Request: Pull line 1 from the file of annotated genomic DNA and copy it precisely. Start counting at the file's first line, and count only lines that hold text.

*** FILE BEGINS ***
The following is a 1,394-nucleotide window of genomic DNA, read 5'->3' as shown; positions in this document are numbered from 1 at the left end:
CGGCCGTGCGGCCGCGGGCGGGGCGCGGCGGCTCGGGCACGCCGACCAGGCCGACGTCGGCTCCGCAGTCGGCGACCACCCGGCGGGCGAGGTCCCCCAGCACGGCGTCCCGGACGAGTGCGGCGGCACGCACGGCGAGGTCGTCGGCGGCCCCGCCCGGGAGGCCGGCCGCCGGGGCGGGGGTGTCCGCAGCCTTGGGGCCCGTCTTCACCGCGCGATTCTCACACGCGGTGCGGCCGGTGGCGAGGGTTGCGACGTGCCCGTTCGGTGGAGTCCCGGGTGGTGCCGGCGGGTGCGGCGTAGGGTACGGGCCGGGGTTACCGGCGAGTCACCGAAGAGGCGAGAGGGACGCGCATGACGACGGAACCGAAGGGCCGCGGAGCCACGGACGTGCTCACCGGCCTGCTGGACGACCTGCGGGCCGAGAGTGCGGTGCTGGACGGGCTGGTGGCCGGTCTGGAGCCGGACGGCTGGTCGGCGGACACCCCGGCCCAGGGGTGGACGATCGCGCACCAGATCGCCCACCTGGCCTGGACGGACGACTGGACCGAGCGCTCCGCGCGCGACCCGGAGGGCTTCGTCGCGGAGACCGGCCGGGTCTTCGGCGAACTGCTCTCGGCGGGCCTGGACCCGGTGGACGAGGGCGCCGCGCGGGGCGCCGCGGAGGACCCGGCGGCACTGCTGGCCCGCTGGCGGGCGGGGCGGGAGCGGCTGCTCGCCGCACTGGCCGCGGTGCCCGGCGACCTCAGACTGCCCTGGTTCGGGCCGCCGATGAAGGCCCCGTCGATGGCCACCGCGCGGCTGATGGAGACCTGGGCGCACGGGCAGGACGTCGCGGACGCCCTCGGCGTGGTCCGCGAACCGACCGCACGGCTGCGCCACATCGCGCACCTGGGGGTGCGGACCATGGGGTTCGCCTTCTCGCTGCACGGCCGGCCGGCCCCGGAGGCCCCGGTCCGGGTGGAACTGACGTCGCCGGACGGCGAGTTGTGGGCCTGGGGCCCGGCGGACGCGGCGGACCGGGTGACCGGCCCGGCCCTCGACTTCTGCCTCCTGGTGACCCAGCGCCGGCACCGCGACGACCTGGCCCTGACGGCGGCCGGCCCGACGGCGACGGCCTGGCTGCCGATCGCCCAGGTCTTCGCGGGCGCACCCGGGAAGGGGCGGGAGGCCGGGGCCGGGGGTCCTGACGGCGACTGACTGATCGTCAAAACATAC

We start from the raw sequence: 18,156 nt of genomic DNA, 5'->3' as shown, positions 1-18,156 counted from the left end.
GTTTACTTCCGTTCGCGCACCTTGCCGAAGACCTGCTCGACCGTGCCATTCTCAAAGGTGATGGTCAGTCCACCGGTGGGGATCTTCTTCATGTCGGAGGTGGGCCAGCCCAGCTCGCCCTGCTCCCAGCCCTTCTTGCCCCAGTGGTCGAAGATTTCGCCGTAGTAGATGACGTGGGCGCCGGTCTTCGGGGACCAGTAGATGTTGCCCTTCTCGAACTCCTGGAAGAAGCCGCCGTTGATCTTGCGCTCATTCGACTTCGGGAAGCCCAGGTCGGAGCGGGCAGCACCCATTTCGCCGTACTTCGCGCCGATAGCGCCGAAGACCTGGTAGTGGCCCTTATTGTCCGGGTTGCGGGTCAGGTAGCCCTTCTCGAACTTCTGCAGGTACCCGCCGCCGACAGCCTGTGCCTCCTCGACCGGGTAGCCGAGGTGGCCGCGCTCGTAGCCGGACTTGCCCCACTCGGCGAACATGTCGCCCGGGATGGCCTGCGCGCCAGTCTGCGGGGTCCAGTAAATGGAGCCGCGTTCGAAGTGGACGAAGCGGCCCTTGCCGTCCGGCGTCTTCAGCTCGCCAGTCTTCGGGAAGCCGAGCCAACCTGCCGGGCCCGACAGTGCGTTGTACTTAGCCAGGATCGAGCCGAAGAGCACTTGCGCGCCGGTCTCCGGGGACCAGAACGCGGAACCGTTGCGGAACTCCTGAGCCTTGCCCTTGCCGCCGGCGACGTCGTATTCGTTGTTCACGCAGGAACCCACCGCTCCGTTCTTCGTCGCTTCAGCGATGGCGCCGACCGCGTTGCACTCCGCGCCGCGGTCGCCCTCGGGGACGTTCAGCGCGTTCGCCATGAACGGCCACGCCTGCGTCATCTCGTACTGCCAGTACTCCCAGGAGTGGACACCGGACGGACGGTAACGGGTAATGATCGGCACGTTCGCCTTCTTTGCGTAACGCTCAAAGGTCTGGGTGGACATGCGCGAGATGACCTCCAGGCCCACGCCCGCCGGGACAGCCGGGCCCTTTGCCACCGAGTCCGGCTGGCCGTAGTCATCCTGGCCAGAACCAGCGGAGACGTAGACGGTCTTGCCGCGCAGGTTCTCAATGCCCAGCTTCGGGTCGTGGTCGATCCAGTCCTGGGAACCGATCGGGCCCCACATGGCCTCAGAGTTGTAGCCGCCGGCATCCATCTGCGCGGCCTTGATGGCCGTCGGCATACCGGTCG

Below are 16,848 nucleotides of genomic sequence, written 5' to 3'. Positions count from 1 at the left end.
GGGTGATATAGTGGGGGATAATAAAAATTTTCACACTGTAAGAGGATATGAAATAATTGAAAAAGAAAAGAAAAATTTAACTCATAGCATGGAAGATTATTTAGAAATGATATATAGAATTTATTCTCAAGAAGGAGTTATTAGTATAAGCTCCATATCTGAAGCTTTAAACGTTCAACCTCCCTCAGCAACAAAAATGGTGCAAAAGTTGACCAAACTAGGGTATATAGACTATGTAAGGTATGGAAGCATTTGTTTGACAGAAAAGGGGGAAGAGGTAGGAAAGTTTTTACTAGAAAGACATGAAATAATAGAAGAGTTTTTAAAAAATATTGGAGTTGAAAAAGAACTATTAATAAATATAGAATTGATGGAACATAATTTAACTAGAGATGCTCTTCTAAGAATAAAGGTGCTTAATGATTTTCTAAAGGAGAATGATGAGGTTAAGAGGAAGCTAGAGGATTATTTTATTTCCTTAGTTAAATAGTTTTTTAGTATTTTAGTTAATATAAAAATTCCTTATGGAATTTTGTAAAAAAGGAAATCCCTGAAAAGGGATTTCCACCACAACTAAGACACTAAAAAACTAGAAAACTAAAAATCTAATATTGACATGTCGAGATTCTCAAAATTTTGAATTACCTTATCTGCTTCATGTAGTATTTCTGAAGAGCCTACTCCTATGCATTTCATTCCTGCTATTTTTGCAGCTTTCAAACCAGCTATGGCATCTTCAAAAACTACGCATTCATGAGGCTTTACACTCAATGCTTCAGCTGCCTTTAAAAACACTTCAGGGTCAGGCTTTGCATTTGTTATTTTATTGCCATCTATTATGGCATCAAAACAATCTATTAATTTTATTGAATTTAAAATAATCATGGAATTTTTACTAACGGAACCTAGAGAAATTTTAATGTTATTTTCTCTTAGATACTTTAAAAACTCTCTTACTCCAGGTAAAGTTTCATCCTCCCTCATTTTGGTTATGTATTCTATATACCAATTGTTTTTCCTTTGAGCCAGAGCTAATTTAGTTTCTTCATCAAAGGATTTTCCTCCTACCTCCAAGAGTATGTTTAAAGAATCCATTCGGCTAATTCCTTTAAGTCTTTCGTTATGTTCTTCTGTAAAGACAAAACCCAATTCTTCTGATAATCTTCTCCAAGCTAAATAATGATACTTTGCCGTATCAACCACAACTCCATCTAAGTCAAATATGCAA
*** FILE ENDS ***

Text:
The following is a 1,394-nucleotide window of genomic DNA, read 5'->3' as shown; positions in this document are numbered from 1 at the left end: